Emerging from Anxiety
Understanding the sources of your anxiety, fear and compulsions may help you to find strategies for moderating the disruptiveness of your emotions.
Anxiety caused by persistent worry, fear and nervousness can deeply stress the body and mind, and can interfere with sleep, health, and normal physiological functioning.
We all experience anxiety. Some may be predisposed to worry and fret, while for others anxiety can take the form of emotional storms. Sometimes anxiety can be so debilitating that it can interfere with personality and a normal social life.
Anxiety is a broad-spectrum disorder. Normal, adaptive anxiety is based in fear; it’s the body’s natural alert mechanism. A little anxiety can be a good thing, but clinical levels of anxiety may be caused by temperament, inadequately resolved experiences of psychosocial trauma, be part of another disorder such as depression or other medical problem, or it could be a side effect of drugs or medications. It can be likened to pain in that it functions to put the mind on alert, and often surfaces together with another psychological event. So while it is worthwhile to treat anxiety as a symptom, it’s more important to uncover its cause.
Anxiety, like many psychological states, has emotional, cognitive and behavioral components. Anxiety disorders range from Obsessive Compulsive Disorders (OCD) to a variety of phobias. Social anxiety—what in the past might have been dubbed shyness—could mean many different things, ranging from ordinary self-consciousness to social aversion and avoidance.
Dr. Wu helps patients with anxiety in her Boston office. Her approach to working with anxiety is to investigate the sources of your anxiety, to help you learn new skills in managing the symptoms of your distress, and to develop strategies in improving functioning.
Psychodynamic psychotherapy combined with mindfulness therapy helps a patient develop skills to recognize and regulate the disruptiveness of anxiety, and to feel more in control and less helpless. Through this process we may also track the symptom in the context of an individual’s life to understand why a person grows anxious, stressed out, worried, fearful, or outright panicked.
Cognitive Behavioral Therapy for Anxiety
Part of the treatment for anxiety is to “unlearn” the thinking process that underlies it. For example, in phobic reactions there may be an irrational belief that the object of phobia is linked to a danger, which provokes anxiety or even a panic reaction that is often self-perpetuating. A gradual and structured loosening of this noxious conditioning empowers the individual with more control over their feelings.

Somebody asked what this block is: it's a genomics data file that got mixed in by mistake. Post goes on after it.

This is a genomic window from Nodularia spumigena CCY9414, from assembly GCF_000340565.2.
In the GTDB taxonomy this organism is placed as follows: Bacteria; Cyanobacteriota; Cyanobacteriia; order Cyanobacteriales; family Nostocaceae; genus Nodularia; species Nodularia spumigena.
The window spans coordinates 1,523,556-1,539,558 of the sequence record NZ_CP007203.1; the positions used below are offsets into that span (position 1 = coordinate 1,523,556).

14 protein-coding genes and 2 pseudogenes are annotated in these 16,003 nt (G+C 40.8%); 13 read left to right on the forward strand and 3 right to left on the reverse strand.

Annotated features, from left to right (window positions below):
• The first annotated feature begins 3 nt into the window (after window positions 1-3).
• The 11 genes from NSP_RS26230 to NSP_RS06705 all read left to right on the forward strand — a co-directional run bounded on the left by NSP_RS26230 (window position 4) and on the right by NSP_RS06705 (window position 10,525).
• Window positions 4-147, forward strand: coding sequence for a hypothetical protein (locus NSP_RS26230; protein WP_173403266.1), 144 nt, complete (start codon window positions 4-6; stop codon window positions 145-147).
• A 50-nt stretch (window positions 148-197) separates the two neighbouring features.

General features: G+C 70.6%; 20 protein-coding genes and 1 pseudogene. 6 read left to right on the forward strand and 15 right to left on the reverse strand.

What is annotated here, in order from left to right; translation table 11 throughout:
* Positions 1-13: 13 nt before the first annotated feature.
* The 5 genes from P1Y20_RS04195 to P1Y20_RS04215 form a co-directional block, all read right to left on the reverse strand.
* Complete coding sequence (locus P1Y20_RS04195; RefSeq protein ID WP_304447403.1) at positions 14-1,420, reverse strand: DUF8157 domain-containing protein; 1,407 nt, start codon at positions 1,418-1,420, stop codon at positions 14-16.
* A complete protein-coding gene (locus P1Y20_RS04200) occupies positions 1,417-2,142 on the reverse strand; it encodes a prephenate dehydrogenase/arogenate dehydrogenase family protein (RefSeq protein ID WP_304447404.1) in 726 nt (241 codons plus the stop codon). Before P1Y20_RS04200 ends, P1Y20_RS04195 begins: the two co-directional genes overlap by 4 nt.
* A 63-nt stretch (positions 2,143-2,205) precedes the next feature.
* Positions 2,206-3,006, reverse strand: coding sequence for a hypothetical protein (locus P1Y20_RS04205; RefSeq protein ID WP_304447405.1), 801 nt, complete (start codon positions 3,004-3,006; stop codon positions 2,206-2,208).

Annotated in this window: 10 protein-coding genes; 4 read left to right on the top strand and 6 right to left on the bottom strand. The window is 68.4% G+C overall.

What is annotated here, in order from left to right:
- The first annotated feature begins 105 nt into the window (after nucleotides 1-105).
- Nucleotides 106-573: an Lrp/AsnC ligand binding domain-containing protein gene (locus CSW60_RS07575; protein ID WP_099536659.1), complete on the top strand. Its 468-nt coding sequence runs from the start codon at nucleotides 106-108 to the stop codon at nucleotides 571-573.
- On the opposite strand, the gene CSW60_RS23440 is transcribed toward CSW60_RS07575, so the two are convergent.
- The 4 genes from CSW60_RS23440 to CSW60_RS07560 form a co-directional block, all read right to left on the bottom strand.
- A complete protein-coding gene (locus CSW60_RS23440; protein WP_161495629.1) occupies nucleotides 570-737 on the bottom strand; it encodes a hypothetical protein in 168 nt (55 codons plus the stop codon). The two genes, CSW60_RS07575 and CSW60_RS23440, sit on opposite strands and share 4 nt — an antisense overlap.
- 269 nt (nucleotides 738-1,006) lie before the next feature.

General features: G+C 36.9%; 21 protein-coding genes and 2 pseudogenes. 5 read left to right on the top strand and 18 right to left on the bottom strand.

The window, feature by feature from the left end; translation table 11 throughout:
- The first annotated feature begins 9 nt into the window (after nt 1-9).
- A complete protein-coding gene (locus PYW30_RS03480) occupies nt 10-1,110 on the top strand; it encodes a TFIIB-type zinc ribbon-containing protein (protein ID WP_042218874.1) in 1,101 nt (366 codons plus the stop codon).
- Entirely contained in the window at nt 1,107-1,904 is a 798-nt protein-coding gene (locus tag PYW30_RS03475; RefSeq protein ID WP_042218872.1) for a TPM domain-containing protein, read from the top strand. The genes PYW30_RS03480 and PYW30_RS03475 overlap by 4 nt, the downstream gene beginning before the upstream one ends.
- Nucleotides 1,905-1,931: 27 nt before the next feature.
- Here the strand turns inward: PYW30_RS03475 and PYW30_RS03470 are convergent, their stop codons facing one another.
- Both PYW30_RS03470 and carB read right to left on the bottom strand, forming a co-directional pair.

Medicine for Anxiety
For acute anxiety physicians often prescribe some form of sedative-hypnotic or anxiolytic (tranquilizing) drugs to interrupt the escalation of anxiety. Such drugs can be habit-forming, not to mention dangerous in combination with other drugs and alcohol, but can also be helpful if used the right way.
Anxiety can be particularly powerful and visceral because it activates the core nervous system, sympathetic and parasympathetic, affecting cardiovascular, respiratory, motor and gastrointestinal systems, not to mention what happens in one’s mind!
Physiological Symptoms of Anxiety
Panic attacks or panic disorder can be understood as a pattern of uncontrolled escalation of anxiety. It is important to rule out the possibility that these symptoms are caused by other medical conditions, such as a heart attack, endocrine or metabolic problems such as hyperthyroidism, or other drug effects.
Symptoms of panic disorder include
OCD (Obsessive-Compulsive Disorder), a form of intense anxiety, involves recurrent intrusive thoughts, obsessions or compulsions that most likely interfere with normal functioning and routines. Modern research suggests a strong genetic basis to OCD, although genetics is not a sufficient condition to developing symptoms of OCD.
People suffering from OCD often see that their compulsion to do something or avoid something, like compulsive checking, or repetitive behavior like hand-washing, is irrational, but nevertheless have trouble preventing themselves from acting on it. OCD can cause enormous psychic distress, not to mention its interference at work or at home. The symptoms of OCD can respond to psychotropic drugs and behaviorally based therapies. Dr. Wu has also treated patients with OCD in psychodynamic therapy by helping them understand their deeper psychology in ways that diminish the power of the symptoms.
Read more about Ways To Cope With Stress.